The International Monetary Fund and Asian Development Bank offered support to China-based Asian Infrastructure Investment Bank (AIIB) on Sunday. Managing Director of International Monetary Fund (IMF) Christine Lagarde said that she was ‘delighted’ to cooperate with a development bank based in Beijing.
During the conference at the China Development Forum, leader of ADB and IMF expresses their willingness to cooperate with the AIIB. The bank will receive $50 billion funding from the Chinese government, in a bid to rival established financial institutions. The move has already worried United States, has urged the countries to rethink their decision on signing up.
“We welcome China’s formation of the Asian Infrastructure Investment Bank,” said Lagarde.
China’s Finance Minister Lou Jiewei stated that 27 countries have signed up for AIIB and the bank will provide loans to developing countries. Regional US allies like Australia, Japan and South Korea are expected to join the Beijing-based bank that will begin its operations by the end of 2015.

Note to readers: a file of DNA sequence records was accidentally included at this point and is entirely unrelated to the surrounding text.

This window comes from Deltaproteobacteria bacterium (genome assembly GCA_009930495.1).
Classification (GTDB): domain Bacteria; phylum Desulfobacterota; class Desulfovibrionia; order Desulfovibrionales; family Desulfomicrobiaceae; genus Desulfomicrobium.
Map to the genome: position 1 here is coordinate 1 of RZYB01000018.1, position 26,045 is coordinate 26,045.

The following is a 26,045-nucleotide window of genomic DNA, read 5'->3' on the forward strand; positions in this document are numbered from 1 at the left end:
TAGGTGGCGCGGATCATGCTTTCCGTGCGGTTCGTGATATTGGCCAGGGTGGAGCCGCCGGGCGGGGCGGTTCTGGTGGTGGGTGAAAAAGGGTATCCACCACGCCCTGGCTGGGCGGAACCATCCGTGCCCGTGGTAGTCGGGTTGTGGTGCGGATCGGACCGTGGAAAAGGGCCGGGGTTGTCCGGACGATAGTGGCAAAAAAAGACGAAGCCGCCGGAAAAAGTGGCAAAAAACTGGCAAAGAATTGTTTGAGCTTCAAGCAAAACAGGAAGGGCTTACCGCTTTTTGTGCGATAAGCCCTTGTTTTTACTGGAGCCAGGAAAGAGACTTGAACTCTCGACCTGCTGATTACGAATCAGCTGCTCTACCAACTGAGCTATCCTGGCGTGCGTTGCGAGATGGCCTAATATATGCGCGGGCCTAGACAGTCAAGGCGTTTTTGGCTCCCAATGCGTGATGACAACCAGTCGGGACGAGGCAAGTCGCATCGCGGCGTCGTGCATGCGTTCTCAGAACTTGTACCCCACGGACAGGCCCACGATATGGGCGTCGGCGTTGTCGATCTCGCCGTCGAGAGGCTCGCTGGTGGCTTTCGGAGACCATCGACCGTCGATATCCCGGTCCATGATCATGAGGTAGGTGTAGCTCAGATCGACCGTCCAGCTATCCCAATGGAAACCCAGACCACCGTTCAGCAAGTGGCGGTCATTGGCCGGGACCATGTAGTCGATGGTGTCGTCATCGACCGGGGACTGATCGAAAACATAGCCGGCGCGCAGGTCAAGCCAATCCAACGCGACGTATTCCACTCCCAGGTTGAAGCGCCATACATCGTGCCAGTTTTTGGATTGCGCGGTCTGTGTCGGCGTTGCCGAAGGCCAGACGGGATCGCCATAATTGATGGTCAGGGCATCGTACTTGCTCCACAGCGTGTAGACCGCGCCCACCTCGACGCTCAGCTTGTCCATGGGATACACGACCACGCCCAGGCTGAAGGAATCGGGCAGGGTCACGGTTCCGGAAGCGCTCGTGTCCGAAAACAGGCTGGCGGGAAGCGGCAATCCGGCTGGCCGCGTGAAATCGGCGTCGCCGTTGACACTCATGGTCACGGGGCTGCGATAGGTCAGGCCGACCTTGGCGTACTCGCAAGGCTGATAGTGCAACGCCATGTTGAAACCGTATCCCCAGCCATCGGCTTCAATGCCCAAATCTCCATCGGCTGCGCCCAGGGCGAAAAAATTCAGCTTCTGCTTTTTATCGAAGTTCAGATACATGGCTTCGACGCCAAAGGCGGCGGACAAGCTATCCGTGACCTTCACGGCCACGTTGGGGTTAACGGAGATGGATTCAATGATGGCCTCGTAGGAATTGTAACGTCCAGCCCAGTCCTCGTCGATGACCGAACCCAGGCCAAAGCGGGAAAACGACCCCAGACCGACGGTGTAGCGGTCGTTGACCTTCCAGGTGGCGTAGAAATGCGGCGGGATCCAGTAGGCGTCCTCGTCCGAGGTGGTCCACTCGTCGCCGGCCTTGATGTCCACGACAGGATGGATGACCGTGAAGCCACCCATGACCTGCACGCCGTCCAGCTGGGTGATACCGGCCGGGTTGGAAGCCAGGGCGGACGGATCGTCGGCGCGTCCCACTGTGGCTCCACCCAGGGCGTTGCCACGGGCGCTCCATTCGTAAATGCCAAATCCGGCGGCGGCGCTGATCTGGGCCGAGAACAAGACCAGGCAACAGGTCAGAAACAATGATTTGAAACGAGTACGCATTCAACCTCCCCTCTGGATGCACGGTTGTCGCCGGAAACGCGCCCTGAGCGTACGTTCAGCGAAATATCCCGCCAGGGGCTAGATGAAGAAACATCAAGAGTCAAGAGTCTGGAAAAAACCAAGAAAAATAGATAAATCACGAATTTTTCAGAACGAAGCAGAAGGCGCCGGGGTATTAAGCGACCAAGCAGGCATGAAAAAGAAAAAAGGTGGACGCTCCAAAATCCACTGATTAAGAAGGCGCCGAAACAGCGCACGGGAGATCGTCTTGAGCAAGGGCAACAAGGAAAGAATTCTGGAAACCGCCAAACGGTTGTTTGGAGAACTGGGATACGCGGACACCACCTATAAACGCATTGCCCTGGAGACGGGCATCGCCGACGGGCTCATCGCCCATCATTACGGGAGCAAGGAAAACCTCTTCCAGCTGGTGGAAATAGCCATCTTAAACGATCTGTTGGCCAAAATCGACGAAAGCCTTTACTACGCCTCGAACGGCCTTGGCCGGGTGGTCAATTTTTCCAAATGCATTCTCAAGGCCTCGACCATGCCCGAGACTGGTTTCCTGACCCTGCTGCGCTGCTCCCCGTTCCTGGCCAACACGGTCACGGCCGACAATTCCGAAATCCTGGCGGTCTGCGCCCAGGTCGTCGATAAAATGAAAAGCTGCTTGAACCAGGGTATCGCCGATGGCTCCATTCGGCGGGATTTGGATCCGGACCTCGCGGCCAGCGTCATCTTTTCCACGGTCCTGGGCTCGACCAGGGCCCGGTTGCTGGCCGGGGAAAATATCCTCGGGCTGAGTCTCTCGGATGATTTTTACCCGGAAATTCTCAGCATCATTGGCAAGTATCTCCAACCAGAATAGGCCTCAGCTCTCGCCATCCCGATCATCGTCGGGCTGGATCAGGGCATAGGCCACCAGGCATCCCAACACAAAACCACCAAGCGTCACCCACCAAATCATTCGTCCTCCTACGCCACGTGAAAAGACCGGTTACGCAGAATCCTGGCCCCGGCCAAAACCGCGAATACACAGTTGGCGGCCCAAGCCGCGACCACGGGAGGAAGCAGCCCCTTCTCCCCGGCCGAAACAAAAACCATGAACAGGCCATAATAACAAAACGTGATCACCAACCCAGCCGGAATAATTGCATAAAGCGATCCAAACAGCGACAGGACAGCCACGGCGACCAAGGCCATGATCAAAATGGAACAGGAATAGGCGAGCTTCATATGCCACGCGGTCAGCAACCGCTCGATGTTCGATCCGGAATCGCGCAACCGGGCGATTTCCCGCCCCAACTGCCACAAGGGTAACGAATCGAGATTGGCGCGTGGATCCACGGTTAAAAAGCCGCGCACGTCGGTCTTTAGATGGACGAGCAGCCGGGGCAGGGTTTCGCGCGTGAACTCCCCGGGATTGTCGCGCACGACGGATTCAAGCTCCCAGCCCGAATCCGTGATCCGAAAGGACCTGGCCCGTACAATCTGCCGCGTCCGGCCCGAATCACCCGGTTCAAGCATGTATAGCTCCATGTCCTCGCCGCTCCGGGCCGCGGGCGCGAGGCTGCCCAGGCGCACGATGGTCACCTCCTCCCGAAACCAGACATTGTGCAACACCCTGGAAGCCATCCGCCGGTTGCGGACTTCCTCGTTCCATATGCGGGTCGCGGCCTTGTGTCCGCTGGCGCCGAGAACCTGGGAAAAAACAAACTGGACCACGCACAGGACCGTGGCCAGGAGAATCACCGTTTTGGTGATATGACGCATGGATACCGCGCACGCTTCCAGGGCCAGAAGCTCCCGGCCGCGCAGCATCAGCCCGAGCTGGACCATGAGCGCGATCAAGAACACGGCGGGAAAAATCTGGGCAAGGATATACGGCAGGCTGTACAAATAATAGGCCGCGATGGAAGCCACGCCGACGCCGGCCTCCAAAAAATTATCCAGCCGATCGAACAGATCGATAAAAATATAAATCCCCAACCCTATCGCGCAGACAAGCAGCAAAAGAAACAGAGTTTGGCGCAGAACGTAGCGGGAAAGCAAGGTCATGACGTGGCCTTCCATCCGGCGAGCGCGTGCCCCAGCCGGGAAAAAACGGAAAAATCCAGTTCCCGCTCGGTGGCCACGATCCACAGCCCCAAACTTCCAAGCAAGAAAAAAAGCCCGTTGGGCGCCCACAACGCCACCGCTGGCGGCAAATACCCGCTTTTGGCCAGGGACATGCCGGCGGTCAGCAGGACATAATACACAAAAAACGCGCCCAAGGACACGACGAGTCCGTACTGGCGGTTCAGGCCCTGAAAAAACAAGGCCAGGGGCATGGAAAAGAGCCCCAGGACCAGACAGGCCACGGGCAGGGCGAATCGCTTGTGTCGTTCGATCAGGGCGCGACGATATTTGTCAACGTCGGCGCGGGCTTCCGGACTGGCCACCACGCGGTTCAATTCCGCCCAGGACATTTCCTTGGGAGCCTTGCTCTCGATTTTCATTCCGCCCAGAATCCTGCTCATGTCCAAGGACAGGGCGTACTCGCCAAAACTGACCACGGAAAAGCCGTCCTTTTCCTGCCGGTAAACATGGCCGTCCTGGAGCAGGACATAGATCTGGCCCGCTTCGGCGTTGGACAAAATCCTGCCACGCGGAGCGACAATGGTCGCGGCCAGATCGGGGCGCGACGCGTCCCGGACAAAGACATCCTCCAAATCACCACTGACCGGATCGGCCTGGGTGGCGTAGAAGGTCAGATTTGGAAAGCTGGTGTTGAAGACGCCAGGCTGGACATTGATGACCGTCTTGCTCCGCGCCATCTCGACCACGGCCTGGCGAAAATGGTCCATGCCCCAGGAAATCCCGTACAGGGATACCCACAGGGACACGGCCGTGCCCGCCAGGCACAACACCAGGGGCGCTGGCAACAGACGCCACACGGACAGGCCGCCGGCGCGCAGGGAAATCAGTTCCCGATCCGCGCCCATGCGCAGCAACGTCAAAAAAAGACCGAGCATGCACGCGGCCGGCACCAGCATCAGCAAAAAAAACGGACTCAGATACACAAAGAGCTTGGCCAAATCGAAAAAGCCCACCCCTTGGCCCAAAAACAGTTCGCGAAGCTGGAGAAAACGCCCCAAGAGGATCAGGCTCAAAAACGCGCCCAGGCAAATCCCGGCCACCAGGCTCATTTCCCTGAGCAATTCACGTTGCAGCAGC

Western opposition over the bank came to an end after Britain, France, Germany and Italy are also set to join the bank. Secretary-general of the interim secretariat at AIIB Jin Liqun stated that eight more countries are willing to join by the March 31 deadline. Shareholders are likely to approve funding at the start to raise the capital to $100 billion.
Lou and ADB President Takehiko Nakao had reportedly discussed possible cooperation including safety standards. Lou added that AIIB will complement each other instead of competing with institutions like ADB, Manila-based lender, dominated by Japan and America.
AIIB’s Jin mentioned that Asian countries will receive major portion of the loans. Non-Asian countries will be allowed to hold only 25 percent of AIIB’s shareholdings. A spokesperson at the Chinese Finance Ministry stated that the door will always be open for developing countries.[ Via ]